I've experienced the same. Techs need to know what the game plan is and they need to buy in. Just like a sports team you could have all star players but if they aren't in line with your plays you'll have a disaster on your hands. If you pay your technicians flat rate, think about paying them a nice rate for an oil change. Yes you will lose money but thats what oil changes are they are a loss leader. Make it a culture of inspections on every car every time. If the technicians understand the importance of a GREAT inspection for upselling work then they will perform a thorough inspection AND they are getting paid for it!

 

We are not big on doing the oil changes but that is where we can check out the veh.while on the rack and we are not big on the up sell but we do recommend what needs to be done and short comings. On that note it does get us some extra work without being to much pressure sales.

 

Upselling is a necessity in our business. We have to remember to not put a negative spin on "selling" the customer. As long as you have the right ethics and are recommending needed work then you are doing the right thing. We also have to remember that we are in the industry therefore something we feel is OK for us to drive with say for instance a camber worn tire, loose suspension components, leaky hoses etc is absolutely not safe for our wives, mothers, and children to drive around in.

 

 

This is excellent. Agree 100%. No discounts, just an added service and a chance to look at the suspension.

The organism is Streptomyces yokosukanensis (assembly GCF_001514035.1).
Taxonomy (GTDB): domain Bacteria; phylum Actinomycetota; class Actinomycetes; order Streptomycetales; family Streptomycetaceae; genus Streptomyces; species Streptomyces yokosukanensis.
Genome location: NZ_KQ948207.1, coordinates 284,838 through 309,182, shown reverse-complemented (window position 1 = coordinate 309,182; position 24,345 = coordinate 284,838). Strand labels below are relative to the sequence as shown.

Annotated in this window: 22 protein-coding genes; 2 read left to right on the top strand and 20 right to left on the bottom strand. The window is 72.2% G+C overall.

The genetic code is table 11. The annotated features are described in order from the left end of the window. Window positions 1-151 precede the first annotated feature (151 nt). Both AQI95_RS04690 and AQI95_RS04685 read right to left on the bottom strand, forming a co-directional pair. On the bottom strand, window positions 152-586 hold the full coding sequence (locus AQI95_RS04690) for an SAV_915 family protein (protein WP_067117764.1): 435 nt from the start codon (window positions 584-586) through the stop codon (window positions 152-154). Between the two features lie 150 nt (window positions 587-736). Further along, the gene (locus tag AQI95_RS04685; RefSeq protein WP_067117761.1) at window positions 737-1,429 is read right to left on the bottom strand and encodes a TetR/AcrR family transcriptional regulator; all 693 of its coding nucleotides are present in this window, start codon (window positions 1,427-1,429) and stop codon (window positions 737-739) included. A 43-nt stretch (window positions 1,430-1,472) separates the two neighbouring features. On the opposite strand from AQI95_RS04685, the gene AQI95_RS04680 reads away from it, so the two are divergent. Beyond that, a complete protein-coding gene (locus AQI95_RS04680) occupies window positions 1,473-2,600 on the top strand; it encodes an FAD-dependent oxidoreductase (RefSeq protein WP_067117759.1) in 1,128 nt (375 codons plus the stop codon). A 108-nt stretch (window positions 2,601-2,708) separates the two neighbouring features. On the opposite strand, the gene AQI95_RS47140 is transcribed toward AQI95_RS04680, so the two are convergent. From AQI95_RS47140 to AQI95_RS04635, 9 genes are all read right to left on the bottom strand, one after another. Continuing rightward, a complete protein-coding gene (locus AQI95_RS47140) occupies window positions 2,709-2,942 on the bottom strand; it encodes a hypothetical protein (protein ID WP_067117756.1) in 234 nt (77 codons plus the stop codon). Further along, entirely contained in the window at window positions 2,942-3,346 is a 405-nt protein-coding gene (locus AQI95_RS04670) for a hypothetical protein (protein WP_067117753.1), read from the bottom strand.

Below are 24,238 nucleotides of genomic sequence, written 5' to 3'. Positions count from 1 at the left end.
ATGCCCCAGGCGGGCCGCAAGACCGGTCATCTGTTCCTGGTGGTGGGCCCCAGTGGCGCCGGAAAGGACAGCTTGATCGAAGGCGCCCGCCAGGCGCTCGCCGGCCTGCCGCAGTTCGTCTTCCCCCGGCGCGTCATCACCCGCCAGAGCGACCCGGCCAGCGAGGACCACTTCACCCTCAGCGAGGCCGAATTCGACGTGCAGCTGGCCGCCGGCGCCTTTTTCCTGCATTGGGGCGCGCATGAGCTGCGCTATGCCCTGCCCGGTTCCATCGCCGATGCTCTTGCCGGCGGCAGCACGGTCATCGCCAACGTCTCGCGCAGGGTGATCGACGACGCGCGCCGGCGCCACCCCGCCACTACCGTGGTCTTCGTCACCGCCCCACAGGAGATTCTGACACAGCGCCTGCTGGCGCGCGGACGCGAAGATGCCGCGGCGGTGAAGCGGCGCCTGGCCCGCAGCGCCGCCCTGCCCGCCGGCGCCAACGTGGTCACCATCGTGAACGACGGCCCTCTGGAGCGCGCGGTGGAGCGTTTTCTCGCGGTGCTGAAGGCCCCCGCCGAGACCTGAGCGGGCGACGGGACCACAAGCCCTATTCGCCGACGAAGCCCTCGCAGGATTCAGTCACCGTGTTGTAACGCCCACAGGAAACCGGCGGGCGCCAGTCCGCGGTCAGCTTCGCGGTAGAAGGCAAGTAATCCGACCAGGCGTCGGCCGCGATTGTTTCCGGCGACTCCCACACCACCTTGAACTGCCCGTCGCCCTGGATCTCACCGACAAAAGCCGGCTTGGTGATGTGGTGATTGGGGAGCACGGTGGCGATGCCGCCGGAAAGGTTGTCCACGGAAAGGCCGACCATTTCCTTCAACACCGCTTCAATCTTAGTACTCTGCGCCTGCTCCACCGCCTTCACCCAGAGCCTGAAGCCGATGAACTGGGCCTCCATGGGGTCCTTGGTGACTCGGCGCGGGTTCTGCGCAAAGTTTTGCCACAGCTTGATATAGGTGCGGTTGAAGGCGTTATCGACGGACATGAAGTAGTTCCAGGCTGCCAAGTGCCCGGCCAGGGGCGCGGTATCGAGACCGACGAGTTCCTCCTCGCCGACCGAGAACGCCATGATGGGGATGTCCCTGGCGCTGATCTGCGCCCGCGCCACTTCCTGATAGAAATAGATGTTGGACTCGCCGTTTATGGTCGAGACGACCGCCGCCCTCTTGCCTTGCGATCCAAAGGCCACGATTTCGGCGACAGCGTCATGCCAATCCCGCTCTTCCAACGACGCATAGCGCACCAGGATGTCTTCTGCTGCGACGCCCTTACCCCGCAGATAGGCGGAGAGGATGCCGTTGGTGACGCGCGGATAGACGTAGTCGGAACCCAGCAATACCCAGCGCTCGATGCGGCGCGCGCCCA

We did a $10 oil change when we opened shop. It really got the momentum going at our location. However, it really, really, really brought in the wrong kind of customer. We sold very little work on these oil changes, and the customer interactions were typically unpleasant. "Just gimme my oil change and hurry up wit it."

 

I have sinced moved away from getting in the wrong customer however when I catch them on the phone or they come into the shop I cringe lol

  • Like 1
Link to comment
Share on other sites

We definitely believe in "Upselling!!!" BUT, you've gotta have a car on the lift to sell 'em anything. We get 'em on the lift with ads for low-priced oil change service WITH tire rotation and WITH Complimentary free safety inspection. If a car has never been in before, we advise the client (we don't use the term "customer") what the car needs, price it, and sell it. Our attitude is that they will DO IT NOW, DO IT LATER, or NOT DO IT. We give them a choice, and ask them if they want us to go ahead and take care of it. And WAIT for the answer. There are so many cars that need a lot of work. We just gotta get 'em in to get 'em done!!